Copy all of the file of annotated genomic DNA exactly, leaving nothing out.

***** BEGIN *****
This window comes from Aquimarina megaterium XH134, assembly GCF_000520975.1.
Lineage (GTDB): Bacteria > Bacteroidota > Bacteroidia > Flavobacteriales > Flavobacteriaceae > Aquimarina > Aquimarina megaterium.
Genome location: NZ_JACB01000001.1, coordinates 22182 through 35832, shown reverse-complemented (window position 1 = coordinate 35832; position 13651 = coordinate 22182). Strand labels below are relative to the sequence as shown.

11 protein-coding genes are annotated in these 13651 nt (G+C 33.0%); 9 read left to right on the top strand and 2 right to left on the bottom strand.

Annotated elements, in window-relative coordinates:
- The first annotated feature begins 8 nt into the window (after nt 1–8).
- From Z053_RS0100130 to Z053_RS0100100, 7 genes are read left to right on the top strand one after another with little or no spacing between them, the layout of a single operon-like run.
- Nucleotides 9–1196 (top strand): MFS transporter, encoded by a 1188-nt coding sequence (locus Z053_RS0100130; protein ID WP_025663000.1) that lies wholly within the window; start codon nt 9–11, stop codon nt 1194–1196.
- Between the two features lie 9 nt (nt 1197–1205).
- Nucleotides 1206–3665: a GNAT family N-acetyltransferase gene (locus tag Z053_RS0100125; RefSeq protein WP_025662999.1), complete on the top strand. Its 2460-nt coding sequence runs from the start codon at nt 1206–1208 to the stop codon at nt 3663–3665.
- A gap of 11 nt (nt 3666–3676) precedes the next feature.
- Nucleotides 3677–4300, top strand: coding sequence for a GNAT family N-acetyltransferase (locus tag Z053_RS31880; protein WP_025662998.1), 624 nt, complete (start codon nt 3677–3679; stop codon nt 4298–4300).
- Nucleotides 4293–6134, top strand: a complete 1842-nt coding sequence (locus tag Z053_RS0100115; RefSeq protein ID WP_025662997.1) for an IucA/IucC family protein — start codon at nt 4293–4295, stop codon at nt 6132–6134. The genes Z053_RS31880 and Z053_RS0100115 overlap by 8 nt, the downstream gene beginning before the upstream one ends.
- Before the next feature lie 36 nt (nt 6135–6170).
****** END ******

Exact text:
This window comes from Aquimarina megaterium XH134, assembly GCF_000520975.1.
Lineage (GTDB): Bacteria > Bacteroidota > Bacteroidia > Flavobacteriales > Flavobacteriaceae > Aquimarina > Aquimarina megaterium.
Genome location: NZ_JACB01000001.1, coordinates 22182 through 35832, shown reverse-complemented (window position 1 = coordinate 35832; position 13651 = coordinate 22182). Strand labels below are relative to the sequence as shown.

11 protein-coding genes are annotated in these 13651 nt (G+C 33.0%); 9 read left to right on the top strand and 2 right to left on the bottom strand.

Annotated elements, in window-relative coordinates:
- The first annotated feature begins 8 nt into the window (after nt 1–8).
- From Z053_RS0100130 to Z053_RS0100100, 7 genes are read left to right on the top strand one after another with little or no spacing between them, the layout of a single operon-like run.
- Nucleotides 9–1196 (top strand): MFS transporter, encoded by a 1188-nt coding sequence (locus Z053_RS0100130; protein ID WP_025663000.1) that lies wholly within the window; start codon nt 9–11, stop codon nt 1194–1196.
- Between the two features lie 9 nt (nt 1197–1205).
- Nucleotides 1206–3665: a GNAT family N-acetyltransferase gene (locus tag Z053_RS0100125; RefSeq protein WP_025662999.1), complete on the top strand. Its 2460-nt coding sequence runs from the start codon at nt 1206–1208 to the stop codon at nt 3663–3665.
- A gap of 11 nt (nt 3666–3676) precedes the next feature.
- Nucleotides 3677–4300, top strand: coding sequence for a GNAT family N-acetyltransferase (locus tag Z053_RS31880; protein WP_025662998.1), 624 nt, complete (start codon nt 3677–3679; stop codon nt 4298–4300).
- Nucleotides 4293–6134, top strand: a complete 1842-nt coding sequence (locus tag Z053_RS0100115; RefSeq protein ID WP_025662997.1) for an IucA/IucC family protein — start codon at nt 4293–4295, stop codon at nt 6132–6134. The genes Z053_RS31880 and Z053_RS0100115 overlap by 8 nt, the downstream gene beginning before the upstream one ends.
- Before the next feature lie 36 nt (nt 6135–6170).